More Good News for People Who Want to Buy Vacant City Property
After hearing about Show-Me Institute research finding that the city of Saint Louis was turning down almost one out of every two offers to purchase vacant city property, nextSTL blogger Alex Ihnen recently asked why the city wouldn’t sell a side lot in the Forest Park Southeast neighborhood.
The LRA side lot. Photo by Alex Ihnen of nextSTL.com
The lot, owned by the city’s largest landholder, the Land Reutilization Authority (LRA), is a small one: It measures 27 feet wide, which, according to LRA policy at the time, made it just a bit too large to sell it as a side lot. Side lots are just that — lots that are combined with an adjacent building in order to create a garden or yard.
The would-be buyer, Ihnen writes, is an exceptional developer with a history of quality renovations in the neighborhood:
The possible purchaser today is Grove Properties, LLC. Grove Properties has been completing high-quality gut renovations in FPSE for several years. Some properties have sold pre-completion and sales have continued to raise the ceiling on home prices in the neighborhood.
However, under the LRA’s policy at the time, the agency wouldn’t sell this lot to Grove Properties because it was two feet wider than the 25-foot maximum that the LRA had imposed.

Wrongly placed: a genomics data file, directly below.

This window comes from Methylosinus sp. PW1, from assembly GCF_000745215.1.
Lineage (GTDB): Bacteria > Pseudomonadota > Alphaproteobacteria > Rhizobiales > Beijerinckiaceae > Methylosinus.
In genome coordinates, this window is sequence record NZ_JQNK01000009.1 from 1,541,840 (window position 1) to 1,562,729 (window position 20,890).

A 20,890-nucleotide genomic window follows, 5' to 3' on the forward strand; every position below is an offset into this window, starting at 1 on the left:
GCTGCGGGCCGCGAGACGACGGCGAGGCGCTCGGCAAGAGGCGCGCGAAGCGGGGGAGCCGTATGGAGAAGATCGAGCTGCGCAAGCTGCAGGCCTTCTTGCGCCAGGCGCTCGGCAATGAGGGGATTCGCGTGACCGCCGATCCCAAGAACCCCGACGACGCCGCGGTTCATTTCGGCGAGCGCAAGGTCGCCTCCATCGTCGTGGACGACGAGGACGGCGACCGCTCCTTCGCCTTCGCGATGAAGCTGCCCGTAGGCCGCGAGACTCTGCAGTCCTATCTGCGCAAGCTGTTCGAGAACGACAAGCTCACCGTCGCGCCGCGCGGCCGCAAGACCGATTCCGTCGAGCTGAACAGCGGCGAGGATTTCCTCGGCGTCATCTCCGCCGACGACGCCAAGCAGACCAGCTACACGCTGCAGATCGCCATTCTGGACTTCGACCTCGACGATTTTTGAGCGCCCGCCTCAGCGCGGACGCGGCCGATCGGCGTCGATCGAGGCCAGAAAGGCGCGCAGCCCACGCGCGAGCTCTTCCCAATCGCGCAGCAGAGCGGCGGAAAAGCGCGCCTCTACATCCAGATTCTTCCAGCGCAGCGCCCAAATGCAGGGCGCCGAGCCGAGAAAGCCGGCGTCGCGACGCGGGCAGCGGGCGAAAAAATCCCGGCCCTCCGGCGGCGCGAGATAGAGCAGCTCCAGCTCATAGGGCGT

This is not uncommon. A good example of this policy in action is that of Landy Cauley. Cauley, who owned property adjacent to 4233 West Belle Pl., attempted to purchase the lot in July 2006. The LRA turned him down, according to the agency’s minutes, “because the parcel does not meet the side lot policy of 25 front feet or less. The parcel is being held for infill development.”
Today, the property is still vacant and owned by the LRA. The lot, to the right-hand side of the building below, looks like it would be a great addition to Cauley’s current property (but I’m no city planner).
4233 West Belle Place. Image by Google Maps.
All that being said, it seems as though the LRA may be once again changing its side lot policy, slightly, for the better. Otis Williams, deputy director of the Saint Louis Development Corporation (SLDC) told Ihnen that the agency has now changed its side lot limit from 25 feet to 30 feet. This, combined with the LRA’s recent vote to reduce side lot prices, certainly could free up more of Saint Louis’ vacant city property for purchase.
Even better news is the possibility that the LRA will lessen its restrictions on who is allowed to purchase side lots. Under current policy, the LRA will sell side lots only to residential owner-occupants. As Ihnen reports, the LRA may vote to allow more people, such as apartment building owners and developers, to purchase side lots.
We shall see. If you are interested in seeing the LRA in action — perhaps in the process of making another policy change, in the direction of freeing up vacant city property for purchase — I encourage you to attend the agency’s next public meeting on April 27.